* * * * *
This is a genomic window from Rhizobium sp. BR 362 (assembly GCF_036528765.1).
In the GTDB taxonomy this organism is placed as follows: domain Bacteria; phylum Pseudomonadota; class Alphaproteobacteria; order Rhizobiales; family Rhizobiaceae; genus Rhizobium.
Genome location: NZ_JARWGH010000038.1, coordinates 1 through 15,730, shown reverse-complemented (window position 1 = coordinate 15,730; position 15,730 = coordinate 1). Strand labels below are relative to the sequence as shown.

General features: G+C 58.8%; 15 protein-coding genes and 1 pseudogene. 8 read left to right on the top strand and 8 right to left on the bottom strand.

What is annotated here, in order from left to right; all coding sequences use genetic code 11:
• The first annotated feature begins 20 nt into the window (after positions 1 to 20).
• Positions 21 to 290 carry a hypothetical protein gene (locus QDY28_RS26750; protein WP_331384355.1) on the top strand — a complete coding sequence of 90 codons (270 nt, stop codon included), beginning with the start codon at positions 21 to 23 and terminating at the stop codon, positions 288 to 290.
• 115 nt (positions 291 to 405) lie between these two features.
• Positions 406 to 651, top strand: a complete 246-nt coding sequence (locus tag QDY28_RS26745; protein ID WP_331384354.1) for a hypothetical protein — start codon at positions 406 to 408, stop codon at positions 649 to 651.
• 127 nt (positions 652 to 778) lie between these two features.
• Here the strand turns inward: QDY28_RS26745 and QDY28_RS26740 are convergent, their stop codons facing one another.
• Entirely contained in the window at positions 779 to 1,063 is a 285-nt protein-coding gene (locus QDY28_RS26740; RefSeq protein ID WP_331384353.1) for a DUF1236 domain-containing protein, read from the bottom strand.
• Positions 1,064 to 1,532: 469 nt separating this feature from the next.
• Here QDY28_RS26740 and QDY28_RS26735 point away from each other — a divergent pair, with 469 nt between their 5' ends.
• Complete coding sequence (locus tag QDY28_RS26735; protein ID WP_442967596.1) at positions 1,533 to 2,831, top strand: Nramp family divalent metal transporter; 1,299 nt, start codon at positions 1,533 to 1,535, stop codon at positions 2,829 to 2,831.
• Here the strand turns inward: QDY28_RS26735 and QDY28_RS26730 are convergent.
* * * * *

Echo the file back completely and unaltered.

This is a genomic window from Rhizobium sp. BR 362 (assembly GCF_036528765.1).
In the GTDB taxonomy this organism is placed as follows: domain Bacteria; phylum Pseudomonadota; class Alphaproteobacteria; order Rhizobiales; family Rhizobiaceae; genus Rhizobium.
Genome location: NZ_JARWGH010000038.1, coordinates 1 through 15,730, shown reverse-complemented (window position 1 = coordinate 15,730; position 15,730 = coordinate 1). Strand labels below are relative to the sequence as shown.

General features: G+C 58.8%; 15 protein-coding genes and 1 pseudogene. 8 read left to right on the top strand and 8 right to left on the bottom strand.

What is annotated here, in order from left to right; all coding sequences use genetic code 11:
• The first annotated feature begins 20 nt into the window (after positions 1 to 20).
• Positions 21 to 290 carry a hypothetical protein gene (locus QDY28_RS26750; protein WP_331384355.1) on the top strand — a complete coding sequence of 90 codons (270 nt, stop codon included), beginning with the start codon at positions 21 to 23 and terminating at the stop codon, positions 288 to 290.
• 115 nt (positions 291 to 405) lie between these two features.
• Positions 406 to 651, top strand: a complete 246-nt coding sequence (locus tag QDY28_RS26745; protein ID WP_331384354.1) for a hypothetical protein — start codon at positions 406 to 408, stop codon at positions 649 to 651.
• 127 nt (positions 652 to 778) lie between these two features.
• Here the strand turns inward: QDY28_RS26745 and QDY28_RS26740 are convergent, their stop codons facing one another.
• Entirely contained in the window at positions 779 to 1,063 is a 285-nt protein-coding gene (locus QDY28_RS26740; RefSeq protein ID WP_331384353.1) for a DUF1236 domain-containing protein, read from the bottom strand.
• Positions 1,064 to 1,532: 469 nt separating this feature from the next.
• Here QDY28_RS26740 and QDY28_RS26735 point away from each other — a divergent pair, with 469 nt between their 5' ends.
• Complete coding sequence (locus tag QDY28_RS26735; protein ID WP_442967596.1) at positions 1,533 to 2,831, top strand: Nramp family divalent metal transporter; 1,299 nt, start codon at positions 1,533 to 1,535, stop codon at positions 2,829 to 2,831.
• Here the strand turns inward: QDY28_RS26735 and QDY28_RS26730 are convergent.